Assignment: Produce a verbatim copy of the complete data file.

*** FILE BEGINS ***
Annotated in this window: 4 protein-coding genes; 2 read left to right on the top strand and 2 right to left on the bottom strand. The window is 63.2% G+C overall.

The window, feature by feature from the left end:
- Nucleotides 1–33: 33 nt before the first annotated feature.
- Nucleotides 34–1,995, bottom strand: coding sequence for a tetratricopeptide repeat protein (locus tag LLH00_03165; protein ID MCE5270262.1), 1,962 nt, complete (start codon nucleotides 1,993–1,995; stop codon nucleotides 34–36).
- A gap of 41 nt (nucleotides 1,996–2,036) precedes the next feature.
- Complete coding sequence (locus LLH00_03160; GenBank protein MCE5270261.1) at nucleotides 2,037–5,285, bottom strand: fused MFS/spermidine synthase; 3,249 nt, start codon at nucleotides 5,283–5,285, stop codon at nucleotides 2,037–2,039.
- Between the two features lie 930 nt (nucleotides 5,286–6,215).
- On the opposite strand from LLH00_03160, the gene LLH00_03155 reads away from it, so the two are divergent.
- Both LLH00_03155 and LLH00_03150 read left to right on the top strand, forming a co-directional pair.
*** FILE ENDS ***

Annotated in this window: 4 protein-coding genes; 2 read left to right on the top strand and 2 right to left on the bottom strand. The window is 63.2% G+C overall.

The window, feature by feature from the left end:
- Nucleotides 1–33: 33 nt before the first annotated feature.
- Nucleotides 34–1,995, bottom strand: coding sequence for a tetratricopeptide repeat protein (locus tag LLH00_03165; protein ID MCE5270262.1), 1,962 nt, complete (start codon nucleotides 1,993–1,995; stop codon nucleotides 34–36).
- A gap of 41 nt (nucleotides 1,996–2,036) precedes the next feature.
- Complete coding sequence (locus LLH00_03160; GenBank protein MCE5270261.1) at nucleotides 2,037–5,285, bottom strand: fused MFS/spermidine synthase; 3,249 nt, start codon at nucleotides 5,283–5,285, stop codon at nucleotides 2,037–2,039.
- Between the two features lie 930 nt (nucleotides 5,286–6,215).
- On the opposite strand from LLH00_03160, the gene LLH00_03155 reads away from it, so the two are divergent.
- Both LLH00_03155 and LLH00_03150 read left to right on the top strand, forming a co-directional pair.